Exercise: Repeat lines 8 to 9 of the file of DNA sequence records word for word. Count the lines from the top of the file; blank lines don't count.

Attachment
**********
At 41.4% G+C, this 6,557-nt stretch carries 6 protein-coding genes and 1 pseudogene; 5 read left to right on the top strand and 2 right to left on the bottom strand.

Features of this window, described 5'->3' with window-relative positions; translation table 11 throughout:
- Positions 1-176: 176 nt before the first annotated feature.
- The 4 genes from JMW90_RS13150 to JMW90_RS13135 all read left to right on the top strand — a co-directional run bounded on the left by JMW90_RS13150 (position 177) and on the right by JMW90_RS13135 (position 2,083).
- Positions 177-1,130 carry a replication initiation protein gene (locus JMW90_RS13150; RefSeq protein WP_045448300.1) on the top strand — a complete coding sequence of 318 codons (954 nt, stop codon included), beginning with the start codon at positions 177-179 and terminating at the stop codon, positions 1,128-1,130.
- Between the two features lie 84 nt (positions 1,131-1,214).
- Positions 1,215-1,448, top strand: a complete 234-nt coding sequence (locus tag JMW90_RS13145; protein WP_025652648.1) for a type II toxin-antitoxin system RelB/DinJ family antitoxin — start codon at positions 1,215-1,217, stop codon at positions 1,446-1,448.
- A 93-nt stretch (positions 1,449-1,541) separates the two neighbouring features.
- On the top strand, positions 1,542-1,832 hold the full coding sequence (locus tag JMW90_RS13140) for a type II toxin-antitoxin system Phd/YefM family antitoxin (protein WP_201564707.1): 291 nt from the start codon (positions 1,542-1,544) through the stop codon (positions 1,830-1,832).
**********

- A 93-nt stretch (positions 1,449-1,541) separates the two neighbouring features.
- On the top strand, positions 1,542-1,832 hold the full coding sequence (locus tag JMW90_RS13140) for a type II toxin-antitoxin system Phd/YefM family antitoxin (protein WP_201564707.1): 291 nt from the start codon (positions 1,542-1,544) through the stop codon (positions 1,830-1,832).